When people ask me when and how I lost my virginity, I often struggle to find an answer. Depending on how you define it, I’ve got several answers:
1. If it’s when I popped my cherry, I lost it at 18 to a carrot (well, actually, a carefully selected batch of carrots in increasing gradations – sexy, eh?)
2. If it’s when someone else who wasn’t me explored the Hobbit Hole, it’s when I was nearly 19
3. And if it’s when the P went in the V, we’re talking 21
By my calculation,
I’ve lost my virginity 3 times,
but when I broach the subject, most people only seem to think I lost my virginity at 21. Carrots aside (as sexy as those hunky vegetables were), it confuses me that apparently not all of my firsts ‘count’. It seems that, despite the world changing quite a bit over the past few decades, virginity is still stuck in the past, often following a very specific, vanilla and hetero definition. A part of me can’t help wondering that if I hadn’t happened to sleep with people of another gender for any of my firsts, the world would still consider me a virgin. Which would be just plain ridiculous.
This is an issue LGBTQ+ folks face all the time: lesbians getting the “but what do you do?” invasive questions about their sex lives, or being told they haven’t really had sex until they’ve had a penis. For bi folks, add onto that another layer entirely that these attitudes invalidate some of your partners, and not others, and it creates a bizarre hierarchy as a result.
For example, imagine having been in a loving same-sex relationship for a large part of your adult life, full of hot, passionate, delicious sexual adventures. Sounds great, huh? Now imagine 20 years later, you’re no longer together (insert dramatic story arc here), and you have the most appallingly bad rebound hook-up with a human who has different genitals to you. Guess what, folks? According to a lot of society, you only just lost your virginity – the last 20 years didn’t count, sorry about it!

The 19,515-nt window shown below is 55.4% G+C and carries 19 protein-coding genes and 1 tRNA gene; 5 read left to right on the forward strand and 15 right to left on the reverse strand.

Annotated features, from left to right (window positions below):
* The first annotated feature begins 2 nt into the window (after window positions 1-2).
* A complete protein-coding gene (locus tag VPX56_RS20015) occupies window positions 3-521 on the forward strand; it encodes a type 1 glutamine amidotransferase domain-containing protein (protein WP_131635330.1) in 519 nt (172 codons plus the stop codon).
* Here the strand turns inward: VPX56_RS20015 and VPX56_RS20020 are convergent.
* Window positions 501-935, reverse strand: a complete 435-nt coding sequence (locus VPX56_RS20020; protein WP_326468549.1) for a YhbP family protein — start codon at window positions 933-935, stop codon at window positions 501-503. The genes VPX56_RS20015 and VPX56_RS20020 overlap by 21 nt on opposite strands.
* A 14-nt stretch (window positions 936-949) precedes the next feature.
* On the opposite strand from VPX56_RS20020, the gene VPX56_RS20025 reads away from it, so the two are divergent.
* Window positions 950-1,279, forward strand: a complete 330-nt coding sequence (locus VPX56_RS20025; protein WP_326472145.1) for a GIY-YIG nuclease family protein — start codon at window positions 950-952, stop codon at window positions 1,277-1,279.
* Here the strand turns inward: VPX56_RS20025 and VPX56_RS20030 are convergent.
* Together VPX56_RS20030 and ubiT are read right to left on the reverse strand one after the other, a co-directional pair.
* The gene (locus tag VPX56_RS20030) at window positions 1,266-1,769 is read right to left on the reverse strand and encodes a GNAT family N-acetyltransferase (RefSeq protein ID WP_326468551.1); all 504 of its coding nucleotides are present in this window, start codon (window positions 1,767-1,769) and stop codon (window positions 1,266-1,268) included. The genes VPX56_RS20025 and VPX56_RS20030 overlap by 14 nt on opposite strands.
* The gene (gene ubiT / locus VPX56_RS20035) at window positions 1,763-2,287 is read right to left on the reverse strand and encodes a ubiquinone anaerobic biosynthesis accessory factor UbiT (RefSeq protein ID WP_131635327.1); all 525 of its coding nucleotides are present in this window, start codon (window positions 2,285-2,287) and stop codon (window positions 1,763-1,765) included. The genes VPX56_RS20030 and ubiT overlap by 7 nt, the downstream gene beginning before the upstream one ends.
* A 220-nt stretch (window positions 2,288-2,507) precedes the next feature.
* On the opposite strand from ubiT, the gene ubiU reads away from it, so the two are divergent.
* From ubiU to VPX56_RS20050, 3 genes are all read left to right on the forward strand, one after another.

As a bi person, we have a hard enough time convincing the world to take our relationships seriously, and not consider them ‘a phase’ or ‘not making our minds up’. The fact that our sex lives are also under threat of this weird judgement means there’s only one solution, in my opinion:
virginity as a concept needs to go firmly in the bin, for good.
Let’s face it, it’s outdated at the best of times. It’s often based on anatomically incorrect ideas (lots of people’s hymens break long before they ever even think about sex), it falsely sets up an idea of sex as the opposite of innocence, and it adds shame to the equation. We shouldn’t feel ashamed about something that’s perfectly natural, perfectly normal, and let’s face it, pretty damn awesome as well.
So let’s throw virginity in the bin. Does that mean I think everybody should be throwing caution to the wind and having sex left, right and centre? Absolutely not. There will be some people who don’t want to have sex yet, or even ever, and that’s perfectly great and fine and dandy (high five, ace siblings). I’m just suggesting that we don’t give those people an extra achievement badge of ‘virgin’, and rather just accept that people will explore or not explore as they’re comfortable with. The first time you try anything, you’re bound to remember it (for better or worse) and it’ll shape part of your ideas around that thing. But that doesn’t mean it deserves a special label.
So greedy as it is, I’m going to cherish all three of my ‘virginity’ memories, and probably add a few more as I get older – I’m just not going to call them that. They’re just new experiences, like any other, and no one type of sex is going to count for more or less. For me, as silly as it sounds, the carrots are as much as part of my journey into sex as the humans – I had fun, I tried something new, and it’s a fun memory about how I first explored my sexuality. Frankly, that’s all that matters to me, which is all that should matter as far as my experiences go.
Note: no carrots were harmed in the making of this article – but if you ever catch me smiling wistfully walking up the vegetable aisle in Sainsbury’s, now you know why…
Written by Maddie Jones